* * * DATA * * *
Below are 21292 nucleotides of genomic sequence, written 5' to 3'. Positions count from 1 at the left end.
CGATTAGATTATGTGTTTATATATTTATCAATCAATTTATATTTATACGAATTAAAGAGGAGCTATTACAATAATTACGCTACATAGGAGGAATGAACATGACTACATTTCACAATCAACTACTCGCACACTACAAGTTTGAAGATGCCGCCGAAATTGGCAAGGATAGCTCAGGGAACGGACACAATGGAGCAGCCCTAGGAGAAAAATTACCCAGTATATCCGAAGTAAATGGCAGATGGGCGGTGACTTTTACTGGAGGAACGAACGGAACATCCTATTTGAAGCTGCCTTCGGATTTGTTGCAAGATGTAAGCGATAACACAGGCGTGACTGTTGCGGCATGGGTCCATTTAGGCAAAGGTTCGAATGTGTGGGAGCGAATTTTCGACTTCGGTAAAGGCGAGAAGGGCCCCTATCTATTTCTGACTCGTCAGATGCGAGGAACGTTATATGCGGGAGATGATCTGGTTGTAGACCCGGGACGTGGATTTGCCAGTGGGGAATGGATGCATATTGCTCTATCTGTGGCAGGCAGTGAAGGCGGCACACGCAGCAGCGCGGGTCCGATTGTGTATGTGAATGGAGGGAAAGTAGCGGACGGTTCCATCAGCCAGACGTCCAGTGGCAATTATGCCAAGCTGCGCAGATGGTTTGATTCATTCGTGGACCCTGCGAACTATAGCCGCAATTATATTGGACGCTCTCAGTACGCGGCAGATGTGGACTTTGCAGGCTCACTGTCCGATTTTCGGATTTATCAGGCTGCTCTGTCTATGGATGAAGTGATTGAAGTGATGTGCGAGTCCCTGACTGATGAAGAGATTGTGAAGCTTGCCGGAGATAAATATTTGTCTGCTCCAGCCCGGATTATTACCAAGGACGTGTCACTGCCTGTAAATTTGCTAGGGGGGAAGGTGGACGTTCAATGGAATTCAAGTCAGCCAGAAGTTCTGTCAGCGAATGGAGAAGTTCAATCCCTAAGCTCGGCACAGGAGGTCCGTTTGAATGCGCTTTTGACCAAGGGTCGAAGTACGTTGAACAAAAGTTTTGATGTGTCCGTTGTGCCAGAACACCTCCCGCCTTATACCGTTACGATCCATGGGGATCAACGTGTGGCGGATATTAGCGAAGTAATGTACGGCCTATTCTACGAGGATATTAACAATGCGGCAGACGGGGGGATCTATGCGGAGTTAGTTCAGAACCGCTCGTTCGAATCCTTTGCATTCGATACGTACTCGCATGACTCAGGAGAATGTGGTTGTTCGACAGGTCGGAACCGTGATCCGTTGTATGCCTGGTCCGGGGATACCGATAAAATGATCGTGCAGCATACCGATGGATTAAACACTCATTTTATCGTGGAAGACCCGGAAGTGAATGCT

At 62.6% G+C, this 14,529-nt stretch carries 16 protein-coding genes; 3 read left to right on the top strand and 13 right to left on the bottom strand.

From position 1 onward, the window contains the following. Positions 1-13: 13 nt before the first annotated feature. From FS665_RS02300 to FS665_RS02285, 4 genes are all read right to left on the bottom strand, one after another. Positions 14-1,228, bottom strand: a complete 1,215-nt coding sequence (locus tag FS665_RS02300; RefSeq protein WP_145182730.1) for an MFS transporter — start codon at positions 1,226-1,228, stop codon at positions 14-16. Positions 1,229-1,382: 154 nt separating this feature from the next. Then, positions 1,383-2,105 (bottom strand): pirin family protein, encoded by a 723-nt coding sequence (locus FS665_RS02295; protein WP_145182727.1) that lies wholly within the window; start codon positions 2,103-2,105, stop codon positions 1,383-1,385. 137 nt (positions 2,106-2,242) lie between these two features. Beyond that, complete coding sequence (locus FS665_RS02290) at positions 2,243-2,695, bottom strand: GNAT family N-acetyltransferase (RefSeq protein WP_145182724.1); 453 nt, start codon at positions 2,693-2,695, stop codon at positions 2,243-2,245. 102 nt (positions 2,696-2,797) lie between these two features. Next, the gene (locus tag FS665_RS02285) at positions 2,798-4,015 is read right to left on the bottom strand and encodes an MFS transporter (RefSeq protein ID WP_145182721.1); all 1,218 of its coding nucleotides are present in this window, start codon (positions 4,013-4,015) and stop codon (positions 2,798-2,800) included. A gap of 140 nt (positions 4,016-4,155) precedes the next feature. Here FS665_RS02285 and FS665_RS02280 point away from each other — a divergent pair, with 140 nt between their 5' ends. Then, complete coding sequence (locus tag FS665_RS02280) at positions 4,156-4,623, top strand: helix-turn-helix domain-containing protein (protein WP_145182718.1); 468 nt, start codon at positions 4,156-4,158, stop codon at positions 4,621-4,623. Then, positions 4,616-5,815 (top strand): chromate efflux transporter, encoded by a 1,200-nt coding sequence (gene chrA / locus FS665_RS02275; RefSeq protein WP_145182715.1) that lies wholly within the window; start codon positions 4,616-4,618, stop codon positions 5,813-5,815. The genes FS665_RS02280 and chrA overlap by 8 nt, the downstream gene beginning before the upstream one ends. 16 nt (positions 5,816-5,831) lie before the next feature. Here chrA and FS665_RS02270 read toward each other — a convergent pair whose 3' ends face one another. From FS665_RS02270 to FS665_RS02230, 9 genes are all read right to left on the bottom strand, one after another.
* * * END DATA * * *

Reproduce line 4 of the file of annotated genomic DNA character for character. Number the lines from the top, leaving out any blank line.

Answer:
From position 1 onward, the window contains the following. Positions 1-13: 13 nt before the first annotated feature. From FS665_RS02300 to FS665_RS02285, 4 genes are all read right to left on the bottom strand, one after another. Positions 14-1,228, bottom strand: a complete 1,215-nt coding sequence (locus tag FS665_RS02300; RefSeq protein WP_145182730.1) for an MFS transporter — start codon at positions 1,226-1,228, stop codon at positions 14-16. Positions 1,229-1,382: 154 nt separating this feature from the next. Then, positions 1,383-2,105 (bottom strand): pirin family protein, encoded by a 723-nt coding sequence (locus FS665_RS02295; protein WP_145182727.1) that lies wholly within the window; start codon positions 2,103-2,105, stop codon positions 1,383-1,385. 137 nt (positions 2,106-2,242) lie between these two features. Beyond that, complete coding sequence (locus FS665_RS02290) at positions 2,243-2,695, bottom strand: GNAT family N-acetyltransferase (RefSeq protein WP_145182724.1); 453 nt, start codon at positions 2,693-2,695, stop codon at positions 2,243-2,245. 102 nt (positions 2,696-2,797) lie between these two features. Next, the gene (locus tag FS665_RS02285) at positions 2,798-4,015 is read right to left on the bottom strand and encodes an MFS transporter (RefSeq protein ID WP_145182721.1); all 1,218 of its coding nucleotides are present in this window, start codon (positions 4,013-4,015) and stop codon (positions 2,798-2,800) included. A gap of 140 nt (positions 4,016-4,155) precedes the next feature. Here FS665_RS02285 and FS665_RS02280 point away from each other — a divergent pair, with 140 nt between their 5' ends. Then, complete coding sequence (locus tag FS665_RS02280) at positions 4,156-4,623, top strand: helix-turn-helix domain-containing protein (protein WP_145182718.1); 468 nt, start codon at positions 4,156-4,158, stop codon at positions 4,621-4,623. Then, positions 4,616-5,815 (top strand): chromate efflux transporter, encoded by a 1,200-nt coding sequence (gene chrA / locus FS665_RS02275; RefSeq protein WP_145182715.1) that lies wholly within the window; start codon positions 4,616-4,618, stop codon positions 5,813-5,815. The genes FS665_RS02280 and chrA overlap by 8 nt, the downstream gene beginning before the upstream one ends. 16 nt (positions 5,816-5,831) lie before the next feature. Here chrA and FS665_RS02270 read toward each other — a convergent pair whose 3' ends face one another. From FS665_RS02270 to FS665_RS02230, 9 genes are all read right to left on the bottom strand, one after another.